What I hadn't anticipated was the difficulty of soldering down the QFN package. Whilst it might look soldered - there is the chance that not all the pads have correctly wicked the solder under the package - and there were indeed, about half a dozen pads which required some remedial work.

A tip for the future is to use slightly longer pads for the QFN.  This ensures that there is perhaps 0.5mm of pad extending beyond the package - and it makes it so much easier to run additional flux and solder underneath the package with a manual soldering iron.

Unfortunately one of the non-soldered pads was VCCIO2 - which is a VCC power supply pin that supplies power to approximately half the chip - including all the RGB outputs, the Hsync and the Vsync.  This meant that a lot of time was wasted trying to fight unfamiliar firmware wondering why half the IC wasn't working.

Apart from the unsoldered pads, which were eventually traced and re-soldered, the layout of the pcb is essentially correct - so I have faith that I now have a "working wireless".


The firmware is based on the example supplied by FTDI for their Application Note AN 312.

This is intended to work with the STM32F407 Discovery Board - and as I already have several of these, it is quite a good place to start.

The firmware is based on their generic FT8xx hardware abstraction layer - which covers all the ICs in the FT8xx and FT81x range.  A header file FT800.h contains all the register names - but these memory mapped  registers are different for the FT80x and FT81x - so you have to make sure you select the correct set. It took me quite a while to establish exactly what set I needed, and to deselect the ones I didn't.

Once this was done, the chip started to show signs of life, and the 12MHz external crystal oscillator sprang into life.  The firmware reads back the chip ID - and if it doesn't see "7C" returned over the SPI bus - it knows that there is a fault, and halts.  I chose this to light up a red LED - so I knew that when the red LED went out - all was correctly set up.

Video Timing

The FT812  is a very versatile IC and can produce screen resolutions of up to 800x600 pixels, however, it needs a bit of setting up so that it's video output is something that a multi-sync monitor can actually sync to.

After quite some considerable experimentation with different sync timings and pixel clock frequencies I found that I could generate 800x600  56Hz with sufficient accuracy that the monitor would accept it. Some of the video standards use a positive going sync pulse - and the timing registers for this had to be carefully adjusted to get the right duration and timing.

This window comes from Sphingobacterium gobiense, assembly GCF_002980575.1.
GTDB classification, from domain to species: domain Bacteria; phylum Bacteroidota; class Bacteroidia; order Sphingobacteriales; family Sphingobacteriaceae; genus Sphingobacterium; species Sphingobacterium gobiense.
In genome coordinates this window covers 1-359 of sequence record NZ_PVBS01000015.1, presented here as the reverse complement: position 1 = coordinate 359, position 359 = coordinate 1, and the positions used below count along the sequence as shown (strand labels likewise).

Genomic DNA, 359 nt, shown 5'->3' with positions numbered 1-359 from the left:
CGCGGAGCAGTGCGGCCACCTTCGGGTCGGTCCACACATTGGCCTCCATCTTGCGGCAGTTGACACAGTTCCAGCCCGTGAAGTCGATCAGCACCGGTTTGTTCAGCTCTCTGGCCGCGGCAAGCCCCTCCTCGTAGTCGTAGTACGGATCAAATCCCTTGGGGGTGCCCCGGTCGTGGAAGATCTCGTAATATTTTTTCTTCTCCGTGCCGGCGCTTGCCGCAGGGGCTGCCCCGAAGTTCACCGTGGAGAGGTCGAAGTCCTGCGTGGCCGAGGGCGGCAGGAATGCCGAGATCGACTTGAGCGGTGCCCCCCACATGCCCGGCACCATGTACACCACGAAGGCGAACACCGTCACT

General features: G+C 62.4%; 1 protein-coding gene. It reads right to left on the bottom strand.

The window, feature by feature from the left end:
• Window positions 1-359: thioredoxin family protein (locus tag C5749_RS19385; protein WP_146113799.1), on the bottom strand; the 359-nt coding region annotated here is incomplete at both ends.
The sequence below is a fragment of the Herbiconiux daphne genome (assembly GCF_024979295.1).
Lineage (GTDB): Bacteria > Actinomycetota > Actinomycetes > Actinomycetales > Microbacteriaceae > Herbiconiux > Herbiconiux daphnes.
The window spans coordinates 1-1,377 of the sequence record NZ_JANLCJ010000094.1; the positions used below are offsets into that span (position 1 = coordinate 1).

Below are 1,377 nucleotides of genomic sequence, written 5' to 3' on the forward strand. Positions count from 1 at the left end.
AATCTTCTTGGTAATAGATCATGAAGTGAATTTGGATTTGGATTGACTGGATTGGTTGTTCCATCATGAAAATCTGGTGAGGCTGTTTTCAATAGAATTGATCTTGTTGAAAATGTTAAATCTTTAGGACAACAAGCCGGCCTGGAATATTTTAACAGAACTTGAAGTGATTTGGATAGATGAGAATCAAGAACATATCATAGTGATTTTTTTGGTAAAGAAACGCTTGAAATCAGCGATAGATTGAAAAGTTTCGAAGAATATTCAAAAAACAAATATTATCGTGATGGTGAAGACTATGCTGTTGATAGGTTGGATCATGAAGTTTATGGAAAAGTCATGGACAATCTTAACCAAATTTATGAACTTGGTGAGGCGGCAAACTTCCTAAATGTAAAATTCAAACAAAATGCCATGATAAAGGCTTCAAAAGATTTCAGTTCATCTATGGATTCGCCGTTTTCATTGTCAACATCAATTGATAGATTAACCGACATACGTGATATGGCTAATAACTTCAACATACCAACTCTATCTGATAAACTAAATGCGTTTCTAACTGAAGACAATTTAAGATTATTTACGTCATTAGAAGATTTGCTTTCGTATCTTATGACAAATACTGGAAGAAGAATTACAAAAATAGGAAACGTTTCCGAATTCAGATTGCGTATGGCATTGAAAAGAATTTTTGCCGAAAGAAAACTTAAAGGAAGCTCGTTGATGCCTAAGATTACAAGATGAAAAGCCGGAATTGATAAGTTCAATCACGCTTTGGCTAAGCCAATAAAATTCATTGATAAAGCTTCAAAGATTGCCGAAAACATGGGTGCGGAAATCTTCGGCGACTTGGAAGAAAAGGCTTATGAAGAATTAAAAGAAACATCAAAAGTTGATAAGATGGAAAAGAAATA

The parameters I finally arrived at are as follows:

   //  SVGA // 800 x 600 56Hz VGA display parameters
  lcdWidth   = 800; // Active width of LCD display
  lcdHeight  = 600;        // Active height of LCD display
  lcdHcycle  = 952;       // Total number of clocks per line
  lcdHoffset = 96; // Start of active line
  lcdHsync0  = 0; // Start of horizontal sync pulse
  lcdHsync1  = 890; // End of horizontal sync pulse

  lcdVcycle  = 625; // Total number of lines per screen
  lcdVoffset = 2; // Start of active screen
  lcdVsync0  = 0; // Start of vertical sync pulse
  lcdVsync1  = 623; // End of vertical sync pulse
  lcdPclk    = 2; // Pixel Clock
  lcdSwizzle = 0; // Define RGB output pins
  lcdPclkpol = 1; // Define active edge of PCLK

These were used with the external 12MHz crystal oscillator, and the sync timings are approximate - and could possibly be better tuned.

Next Steps

The FTDI test code has allowed me to get the board up and running and produce my first video output. The code was relatively easy to understand - if not somewhat verbose, plus the fact that it catered for about 6 different ICs across several platforms - so was a little more complicated than it need have been.

The next step is to incorporate the GameDuino2  code Library - written for Arduino platforms etc - which will allow a somewhat higher level access to the video effects that the FT812 is capable of. This will be the subject of the next post.

It should be possible to port the GD2 library to mbed - and this would give immediate access to a very wide range of microcontrollers - including NXP, Freescale, Nordic etc.  It will also allow the SVGA shield to be used on the STM32F Nucleo boards,  Discovery F7 and the Maple Clones (STM32F103).